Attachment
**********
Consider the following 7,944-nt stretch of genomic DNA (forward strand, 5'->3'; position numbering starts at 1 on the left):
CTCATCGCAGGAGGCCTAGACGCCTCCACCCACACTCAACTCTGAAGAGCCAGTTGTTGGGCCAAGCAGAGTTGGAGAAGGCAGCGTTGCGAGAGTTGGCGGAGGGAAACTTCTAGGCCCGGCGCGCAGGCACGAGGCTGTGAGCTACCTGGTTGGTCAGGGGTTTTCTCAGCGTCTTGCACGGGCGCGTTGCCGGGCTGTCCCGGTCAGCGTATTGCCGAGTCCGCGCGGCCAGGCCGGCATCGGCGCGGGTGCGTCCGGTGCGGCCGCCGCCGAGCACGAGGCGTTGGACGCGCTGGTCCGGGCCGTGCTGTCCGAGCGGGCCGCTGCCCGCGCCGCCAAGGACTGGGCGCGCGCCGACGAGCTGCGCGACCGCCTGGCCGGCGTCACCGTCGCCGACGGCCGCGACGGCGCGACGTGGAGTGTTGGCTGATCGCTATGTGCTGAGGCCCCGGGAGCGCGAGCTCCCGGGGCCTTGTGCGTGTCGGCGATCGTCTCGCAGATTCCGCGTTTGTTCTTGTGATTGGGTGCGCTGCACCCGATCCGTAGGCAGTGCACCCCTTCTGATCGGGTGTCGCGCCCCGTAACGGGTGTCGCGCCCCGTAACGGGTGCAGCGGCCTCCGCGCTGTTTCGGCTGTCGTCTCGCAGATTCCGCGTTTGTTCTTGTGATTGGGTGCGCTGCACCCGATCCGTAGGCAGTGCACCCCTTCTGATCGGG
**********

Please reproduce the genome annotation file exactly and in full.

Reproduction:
Consider the following 7,944-nt stretch of genomic DNA (forward strand, 5'->3'; position numbering starts at 1 on the left):
CTCATCGCAGGAGGCCTAGACGCCTCCACCCACACTCAACTCTGAAGAGCCAGTTGTTGGGCCAAGCAGAGTTGGAGAAGGCAGCGTTGCGAGAGTTGGCGGAGGGAAACTTCTAGGCCCGGCGCGCAGGCACGAGGCTGTGAGCTACCTGGTTGGTCAGGGGTTTTCTCAGCGTCTTGCACGGGCGCGTTGCCGGGCTGTCCCGGTCAGCGTATTGCCGAGTCCGCGCGGCCAGGCCGGCATCGGCGCGGGTGCGTCCGGTGCGGCCGCCGCCGAGCACGAGGCGTTGGACGCGCTGGTCCGGGCCGTGCTGTCCGAGCGGGCCGCTGCCCGCGCCGCCAAGGACTGGGCGCGCGCCGACGAGCTGCGCGACCGCCTGGCCGGCGTCACCGTCGCCGACGGCCGCGACGGCGCGACGTGGAGTGTTGGCTGATCGCTATGTGCTGAGGCCCCGGGAGCGCGAGCTCCCGGGGCCTTGTGCGTGTCGGCGATCGTCTCGCAGATTCCGCGTTTGTTCTTGTGATTGGGTGCGCTGCACCCGATCCGTAGGCAGTGCACCCCTTCTGATCGGGTGTCGCGCCCCGTAACGGGTGTCGCGCCCCGTAACGGGTGCAGCGGCCTCCGCGCTGTTTCGGCTGTCGTCTCGCAGATTCCGCGTTTGTTCTTGTGATTGGGTGCGCTGCACCCGATCCGTAGGCAGTGCACCCCTTCTGATCGGG